EDUCATION ABOUT DRUGS
During the 25 years of our study television has continued to be the main source of information about drugs, though it was less often mentioned in 1994 (table IV). Friends have replaced newspapers as the second most commonly mentioned source. “Talk in school” has become a significantly more common source since 1989. The role of parents as a source of information has increased over the years, although parents were only the fifth most commonly mentioned source in 1994. It is of concern that over the 25 years the approaches to and methods of effective education about drugs for young people remain largely illusory. Ignorance, however, does not help, and doing nothing is not an option. Education about drugs is needed for young people, professionals who are in contact with young people, parents, and, through the media, the general public. Moreover, while television continues as the main source of information about drugs, producers must give responsible coverage and avoid glamorising the subject.
In his review of a range of primary prevention strategies Cohen concludes that none of these strategies has reduced drug use among young people.14 Assuming that many “normal” young people will inevitably experiment with drugs and that they expect to do so with minimal risk, Cohen and others argue for a secondary prevention approach, through “harm reduction drug education,” the goal of which is “to reduce the number and severity of casualties.”14 15 A shift of approach to include harm reduction drug education, however, could have dangers, and the approach might give the wrong message to young people. Careful planning and thorough evaluation are essential.
It is also vital that education about drugs does not take place in isolation. Within the framework of the national curriculum substance misuse should be taught in both primary and secondary schools through a wider programme of personal health and social education. The danger is that other demands of the curriculum may mean that personal health and social education is not given the importance that it deserves. If this approach is to be successful then teachers must be well trained and kept up to date. This point is endorsed by the Advisory Council on the Misuse of Drugs.16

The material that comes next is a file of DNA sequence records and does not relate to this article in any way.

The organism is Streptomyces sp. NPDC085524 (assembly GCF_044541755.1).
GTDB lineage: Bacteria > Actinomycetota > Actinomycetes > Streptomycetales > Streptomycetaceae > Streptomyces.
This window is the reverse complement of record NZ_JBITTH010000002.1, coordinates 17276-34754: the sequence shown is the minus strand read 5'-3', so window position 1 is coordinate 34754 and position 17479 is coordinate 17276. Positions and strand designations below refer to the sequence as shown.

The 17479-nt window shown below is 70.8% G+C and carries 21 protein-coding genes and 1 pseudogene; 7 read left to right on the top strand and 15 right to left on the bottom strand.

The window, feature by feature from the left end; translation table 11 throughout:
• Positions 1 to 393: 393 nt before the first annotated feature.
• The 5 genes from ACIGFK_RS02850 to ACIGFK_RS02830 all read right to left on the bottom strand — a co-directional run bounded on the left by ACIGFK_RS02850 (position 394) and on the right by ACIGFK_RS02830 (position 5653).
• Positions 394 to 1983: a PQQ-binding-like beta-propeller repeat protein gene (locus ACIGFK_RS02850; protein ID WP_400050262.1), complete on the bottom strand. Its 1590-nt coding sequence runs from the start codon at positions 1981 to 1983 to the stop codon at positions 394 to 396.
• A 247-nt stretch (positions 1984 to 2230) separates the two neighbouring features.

In relation to the need to educate parents any programme should not only give information but should also help them with parenting and communication skills. Family background and parenting styles have been found to predict later adolescent drug misuse.13 Some drug prevention teams funded by the Home Office have successfully worked with “parent empowerment” groups. A leaflet published recently by the Department of Health carries the message, “If you don't talk to your child someone else will” and emphasises the role of parents.17
For some people a religious faith can make a positive contribution to their not starting to take drugs.18 In addition, many users have found a new quality of life without drugs through their Christian faith.19
The results of this study should be interpreted in the light of national and local changes relating to drugs in medicine, law, society, and coverage by the media. From this and other studies, however, it is clear that an increasing proportion of young people are in contact with illicit drugs from their early teens; that a greater variety of drugs are more widely available both socially and geographically; and that young people expect to enjoy the pleasurable effects with minimal harm. If prevention of drug misuse through education is to have a sustained impact then adequate resources of both trained teachers and suitable materials must be available. The health education coordinators should again be funded centrally if their vital coordinating and training role is to be implemented.
The authors thank D Dervos; D F Goda; K Grice; L Fisher; Dr K Hackett; I Handley; J Hatton, from the Institute for the Study of Drug Dependence; T M Page; A Parkes; E L Price; P Tilstone; and the three participating schools. We thank also the Royal National Institute for the Blind's express reading service for reading on to tape many of the articles referenced.
Questionnaire used in all six surveys.